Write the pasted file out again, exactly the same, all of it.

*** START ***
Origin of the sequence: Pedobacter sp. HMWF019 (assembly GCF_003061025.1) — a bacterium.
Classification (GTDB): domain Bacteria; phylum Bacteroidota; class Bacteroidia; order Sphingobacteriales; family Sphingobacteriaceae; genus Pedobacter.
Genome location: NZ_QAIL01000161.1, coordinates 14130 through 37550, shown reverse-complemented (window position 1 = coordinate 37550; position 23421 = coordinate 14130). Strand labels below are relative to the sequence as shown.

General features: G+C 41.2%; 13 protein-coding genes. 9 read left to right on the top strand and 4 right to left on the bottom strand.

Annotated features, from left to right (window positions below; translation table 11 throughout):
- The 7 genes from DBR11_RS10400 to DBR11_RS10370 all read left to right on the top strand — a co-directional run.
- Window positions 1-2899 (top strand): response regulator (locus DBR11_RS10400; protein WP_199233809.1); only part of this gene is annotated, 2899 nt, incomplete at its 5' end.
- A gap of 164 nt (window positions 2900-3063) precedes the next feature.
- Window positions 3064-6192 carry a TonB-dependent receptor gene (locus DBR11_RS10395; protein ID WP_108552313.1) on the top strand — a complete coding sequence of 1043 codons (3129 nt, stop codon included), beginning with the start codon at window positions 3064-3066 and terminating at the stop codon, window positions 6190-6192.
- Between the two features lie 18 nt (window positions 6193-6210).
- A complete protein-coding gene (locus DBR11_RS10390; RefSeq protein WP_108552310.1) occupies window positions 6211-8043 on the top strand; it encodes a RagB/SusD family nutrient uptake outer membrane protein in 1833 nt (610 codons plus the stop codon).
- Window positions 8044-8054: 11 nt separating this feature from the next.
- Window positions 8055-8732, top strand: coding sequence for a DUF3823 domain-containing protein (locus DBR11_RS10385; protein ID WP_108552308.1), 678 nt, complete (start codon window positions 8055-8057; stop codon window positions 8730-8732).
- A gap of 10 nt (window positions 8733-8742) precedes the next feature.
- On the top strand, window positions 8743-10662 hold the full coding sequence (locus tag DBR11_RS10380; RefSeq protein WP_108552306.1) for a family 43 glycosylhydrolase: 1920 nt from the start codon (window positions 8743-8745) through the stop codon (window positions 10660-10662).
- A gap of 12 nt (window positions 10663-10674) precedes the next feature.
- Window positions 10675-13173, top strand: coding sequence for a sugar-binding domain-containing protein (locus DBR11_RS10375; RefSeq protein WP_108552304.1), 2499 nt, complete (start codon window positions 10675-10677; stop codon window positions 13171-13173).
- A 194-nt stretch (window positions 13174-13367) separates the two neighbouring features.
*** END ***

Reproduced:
Origin of the sequence: Pedobacter sp. HMWF019 (assembly GCF_003061025.1) — a bacterium.
Classification (GTDB): domain Bacteria; phylum Bacteroidota; class Bacteroidia; order Sphingobacteriales; family Sphingobacteriaceae; genus Pedobacter.
Genome location: NZ_QAIL01000161.1, coordinates 14130 through 37550, shown reverse-complemented (window position 1 = coordinate 37550; position 23421 = coordinate 14130). Strand labels below are relative to the sequence as shown.

General features: G+C 41.2%; 13 protein-coding genes. 9 read left to right on the top strand and 4 right to left on the bottom strand.

Annotated features, from left to right (window positions below; translation table 11 throughout):
- The 7 genes from DBR11_RS10400 to DBR11_RS10370 all read left to right on the top strand — a co-directional run.
- Window positions 1-2899 (top strand): response regulator (locus DBR11_RS10400; protein WP_199233809.1); only part of this gene is annotated, 2899 nt, incomplete at its 5' end.
- A gap of 164 nt (window positions 2900-3063) precedes the next feature.
- Window positions 3064-6192 carry a TonB-dependent receptor gene (locus DBR11_RS10395; protein ID WP_108552313.1) on the top strand — a complete coding sequence of 1043 codons (3129 nt, stop codon included), beginning with the start codon at window positions 3064-3066 and terminating at the stop codon, window positions 6190-6192.
- Between the two features lie 18 nt (window positions 6193-6210).
- A complete protein-coding gene (locus DBR11_RS10390; RefSeq protein WP_108552310.1) occupies window positions 6211-8043 on the top strand; it encodes a RagB/SusD family nutrient uptake outer membrane protein in 1833 nt (610 codons plus the stop codon).
- Window positions 8044-8054: 11 nt separating this feature from the next.
- Window positions 8055-8732, top strand: coding sequence for a DUF3823 domain-containing protein (locus DBR11_RS10385; protein ID WP_108552308.1), 678 nt, complete (start codon window positions 8055-8057; stop codon window positions 8730-8732).
- A gap of 10 nt (window positions 8733-8742) precedes the next feature.
- On the top strand, window positions 8743-10662 hold the full coding sequence (locus tag DBR11_RS10380; RefSeq protein WP_108552306.1) for a family 43 glycosylhydrolase: 1920 nt from the start codon (window positions 8743-8745) through the stop codon (window positions 10660-10662).
- A gap of 12 nt (window positions 10663-10674) precedes the next feature.
- Window positions 10675-13173, top strand: coding sequence for a sugar-binding domain-containing protein (locus DBR11_RS10375; RefSeq protein WP_108552304.1), 2499 nt, complete (start codon window positions 10675-10677; stop codon window positions 13171-13173).
- A 194-nt stretch (window positions 13174-13367) separates the two neighbouring features.